Bacterial biosurgery shows promise for reducing the size of inoperable tumors
Deep within most tumors lie areas that remain untouched by chemotherapy and radiation. These troublesome spots lack the blood and oxygen needed for traditional therapies to work, but provide the perfect target for a new cancer treatment using bacteria that thrive in oxygen-poor conditions.
Now, researchers have shown that injections of a weakened version of one such anaerobic bacteria, the microbe Clostridium novyi, can shrink tumors in rats, pet dogs, and a human patient. The findings from BioMed Valley Discoveries and a nationwide team of collaborators demonstrate that C. novyi-NT, a version without the ability to make certain toxins, can act as a new type of "biosurgery" to eat away tumors in hard to reach places.
The bacteria excise tumor tissue in a precise, localized way that spares surrounding normal tissue. The study, which represents a new take on an approach first attempted a century ago, indicates that further testing of this agent in selected patients is warranted.
"We have encouraging signs that this bacteria could be used to treat certain inoperable tumors, and that could give hope to some patients who don't have any other options," said Saurabh Saha, M.D., Ph.D., a longtime cancer researcher at BioMed Valley Discoveries and senior author of the study. "But we are still in the early stages, and need to further assess the safety and efficacy of the treatment, as well as explore how well it works in combination with other cancer therapies."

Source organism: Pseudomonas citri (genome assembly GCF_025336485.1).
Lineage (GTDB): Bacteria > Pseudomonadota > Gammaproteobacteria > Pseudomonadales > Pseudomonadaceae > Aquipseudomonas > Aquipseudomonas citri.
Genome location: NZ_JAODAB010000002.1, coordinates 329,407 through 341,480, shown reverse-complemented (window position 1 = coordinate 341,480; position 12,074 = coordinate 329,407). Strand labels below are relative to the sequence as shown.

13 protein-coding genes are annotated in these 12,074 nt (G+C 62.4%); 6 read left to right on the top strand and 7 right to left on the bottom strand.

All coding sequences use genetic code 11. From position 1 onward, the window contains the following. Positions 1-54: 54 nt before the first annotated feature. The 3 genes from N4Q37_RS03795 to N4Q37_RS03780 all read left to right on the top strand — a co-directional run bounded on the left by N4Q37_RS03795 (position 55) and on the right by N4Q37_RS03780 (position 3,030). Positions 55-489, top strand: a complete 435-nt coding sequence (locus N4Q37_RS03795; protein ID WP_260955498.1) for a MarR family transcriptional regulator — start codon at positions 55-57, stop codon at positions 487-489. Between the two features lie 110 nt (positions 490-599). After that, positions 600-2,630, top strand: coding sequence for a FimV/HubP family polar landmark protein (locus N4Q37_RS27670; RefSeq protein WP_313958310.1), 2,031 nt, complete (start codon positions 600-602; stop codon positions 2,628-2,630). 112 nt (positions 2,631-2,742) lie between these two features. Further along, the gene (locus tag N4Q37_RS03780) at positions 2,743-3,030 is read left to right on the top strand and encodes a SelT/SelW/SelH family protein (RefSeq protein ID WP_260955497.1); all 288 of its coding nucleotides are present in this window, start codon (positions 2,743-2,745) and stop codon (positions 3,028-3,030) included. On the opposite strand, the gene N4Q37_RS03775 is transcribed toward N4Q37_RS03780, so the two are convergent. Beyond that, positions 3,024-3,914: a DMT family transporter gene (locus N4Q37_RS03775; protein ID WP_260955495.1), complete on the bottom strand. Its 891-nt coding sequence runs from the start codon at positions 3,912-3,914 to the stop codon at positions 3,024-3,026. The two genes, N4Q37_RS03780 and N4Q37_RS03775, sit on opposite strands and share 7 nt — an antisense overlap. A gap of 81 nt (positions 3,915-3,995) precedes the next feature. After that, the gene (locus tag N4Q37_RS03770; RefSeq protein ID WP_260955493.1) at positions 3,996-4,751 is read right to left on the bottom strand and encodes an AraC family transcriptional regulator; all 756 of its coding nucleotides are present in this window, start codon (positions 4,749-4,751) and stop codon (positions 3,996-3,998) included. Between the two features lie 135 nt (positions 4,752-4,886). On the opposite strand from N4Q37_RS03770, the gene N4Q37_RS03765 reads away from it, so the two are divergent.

The idea of using bacteria to combat cancer dates back to the 1890's, when cancer researcher William Coley noticed that some patients who developed postsurgical infections went into remission or were even cured of their disease. Despite the approach's initial promise, progress was slow for the next century.
Over a decade ago Bert Vogelstein, M.D., a cancer researcher at the Johns Hopkins School of Medicine and one of the study co-authors, tested a number of microbes before identifying a particularly promising one called Clostridium novyi. Because C. novyi is exquisitely sensitive to oxygen, it would grow inside the oxygen-poor core of tumors but stop once it reached healthy tissue.
In previous studies, Vogelstein and his colleagues tamed the bacteria further by removing its ability to make toxins and then injected it intravenously into laboratory animals. Though the bacterial treatment had dramatic effects in a third of the mice and rabbits, no complete responses were seen in dogs with naturally occurring cancers.